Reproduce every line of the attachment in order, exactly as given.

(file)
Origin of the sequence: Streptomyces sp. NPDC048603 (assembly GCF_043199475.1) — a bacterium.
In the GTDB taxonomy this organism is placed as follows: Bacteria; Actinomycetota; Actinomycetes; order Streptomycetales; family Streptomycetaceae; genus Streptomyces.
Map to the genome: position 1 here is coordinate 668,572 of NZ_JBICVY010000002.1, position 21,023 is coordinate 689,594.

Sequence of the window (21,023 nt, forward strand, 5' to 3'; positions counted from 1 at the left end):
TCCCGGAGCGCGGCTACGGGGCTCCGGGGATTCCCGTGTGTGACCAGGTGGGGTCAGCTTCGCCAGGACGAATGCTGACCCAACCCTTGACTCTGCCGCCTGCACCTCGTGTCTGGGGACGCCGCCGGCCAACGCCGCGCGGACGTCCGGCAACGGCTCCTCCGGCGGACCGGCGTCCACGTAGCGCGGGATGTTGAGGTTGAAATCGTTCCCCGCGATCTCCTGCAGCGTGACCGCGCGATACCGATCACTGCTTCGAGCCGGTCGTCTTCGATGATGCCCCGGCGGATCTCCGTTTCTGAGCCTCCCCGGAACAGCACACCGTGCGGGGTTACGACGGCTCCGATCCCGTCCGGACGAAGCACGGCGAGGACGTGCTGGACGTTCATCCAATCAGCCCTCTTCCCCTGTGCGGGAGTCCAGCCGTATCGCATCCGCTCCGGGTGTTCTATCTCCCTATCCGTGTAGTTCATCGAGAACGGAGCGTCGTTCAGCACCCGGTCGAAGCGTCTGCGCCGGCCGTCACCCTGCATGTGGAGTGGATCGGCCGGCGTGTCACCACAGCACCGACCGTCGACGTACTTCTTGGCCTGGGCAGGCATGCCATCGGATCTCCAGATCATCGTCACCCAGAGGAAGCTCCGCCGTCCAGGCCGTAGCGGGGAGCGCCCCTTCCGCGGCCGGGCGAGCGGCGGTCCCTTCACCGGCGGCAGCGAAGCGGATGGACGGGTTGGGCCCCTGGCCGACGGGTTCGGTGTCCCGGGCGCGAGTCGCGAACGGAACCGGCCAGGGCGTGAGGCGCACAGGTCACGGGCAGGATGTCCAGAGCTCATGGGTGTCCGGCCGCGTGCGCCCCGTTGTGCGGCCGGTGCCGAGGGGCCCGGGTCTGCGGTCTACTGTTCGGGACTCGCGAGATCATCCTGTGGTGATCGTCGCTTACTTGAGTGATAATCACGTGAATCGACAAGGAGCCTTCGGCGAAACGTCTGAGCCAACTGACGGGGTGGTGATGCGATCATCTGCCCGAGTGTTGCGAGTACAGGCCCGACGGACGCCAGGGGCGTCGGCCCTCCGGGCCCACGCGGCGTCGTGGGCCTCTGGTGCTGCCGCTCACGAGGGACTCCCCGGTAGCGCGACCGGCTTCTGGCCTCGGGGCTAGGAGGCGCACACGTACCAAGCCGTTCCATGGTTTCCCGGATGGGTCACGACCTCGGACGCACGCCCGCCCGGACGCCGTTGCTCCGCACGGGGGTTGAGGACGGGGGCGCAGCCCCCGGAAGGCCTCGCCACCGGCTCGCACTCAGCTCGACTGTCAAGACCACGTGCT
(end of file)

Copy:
Origin of the sequence: Streptomyces sp. NPDC048603 (assembly GCF_043199475.1) — a bacterium.
In the GTDB taxonomy this organism is placed as follows: Bacteria; Actinomycetota; Actinomycetes; order Streptomycetales; family Streptomycetaceae; genus Streptomyces.
Map to the genome: position 1 here is coordinate 668,572 of NZ_JBICVY010000002.1, position 21,023 is coordinate 689,594.

Sequence of the window (21,023 nt, forward strand, 5' to 3'; positions counted from 1 at the left end):
TCCCGGAGCGCGGCTACGGGGCTCCGGGGATTCCCGTGTGTGACCAGGTGGGGTCAGCTTCGCCAGGACGAATGCTGACCCAACCCTTGACTCTGCCGCCTGCACCTCGTGTCTGGGGACGCCGCCGGCCAACGCCGCGCGGACGTCCGGCAACGGCTCCTCCGGCGGACCGGCGTCCACGTAGCGCGGGATGTTGAGGTTGAAATCGTTCCCCGCGATCTCCTGCAGCGTGACCGCGCGATACCGATCACTGCTTCGAGCCGGTCGTCTTCGATGATGCCCCGGCGGATCTCCGTTTCTGAGCCTCCCCGGAACAGCACACCGTGCGGGGTTACGACGGCTCCGATCCCGTCCGGACGAAGCACGGCGAGGACGTGCTGGACGTTCATCCAATCAGCCCTCTTCCCCTGTGCGGGAGTCCAGCCGTATCGCATCCGCTCCGGGTGTTCTATCTCCCTATCCGTGTAGTTCATCGAGAACGGAGCGTCGTTCAGCACCCGGTCGAAGCGTCTGCGCCGGCCGTCACCCTGCATGTGGAGTGGATCGGCCGGCGTGTCACCACAGCACCGACCGTCGACGTACTTCTTGGCCTGGGCAGGCATGCCATCGGATCTCCAGATCATCGTCACCCAGAGGAAGCTCCGCCGTCCAGGCCGTAGCGGGGAGCGCCCCTTCCGCGGCCGGGCGAGCGGCGGTCCCTTCACCGGCGGCAGCGAAGCGGATGGACGGGTTGGGCCCCTGGCCGACGGGTTCGGTGTCCCGGGCGCGAGTCGCGAACGGAACCGGCCAGGGCGTGAGGCGCACAGGTCACGGGCAGGATGTCCAGAGCTCATGGGTGTCCGGCCGCGTGCGCCCCGTTGTGCGGCCGGTGCCGAGGGGCCCGGGTCTGCGGTCTACTGTTCGGGACTCGCGAGATCATCCTGTGGTGATCGTCGCTTACTTGAGTGATAATCACGTGAATCGACAAGGAGCCTTCGGCGAAACGTCTGAGCCAACTGACGGGGTGGTGATGCGATCATCTGCCCGAGTGTTGCGAGTACAGGCCCGACGGACGCCAGGGGCGTCGGCCCTCCGGGCCCACGCGGCGTCGTGGGCCTCTGGTGCTGCCGCTCACGAGGGACTCCCCGGTAGCGCGACCGGCTTCTGGCCTCGGGGCTAGGAGGCGCACACGTACCAAGCCGTTCCATGGTTTCCCGGATGGGTCACGACCTCGGACGCACGCCCGCCCGGACGCCGTTGCTCCGCACGGGGGTTGAGGACGGGGGCGCAGCCCCCGGAAGGCCTCGCCACCGGCTCGCACTCAGCTCGACTGTCAAGACCACGTGCT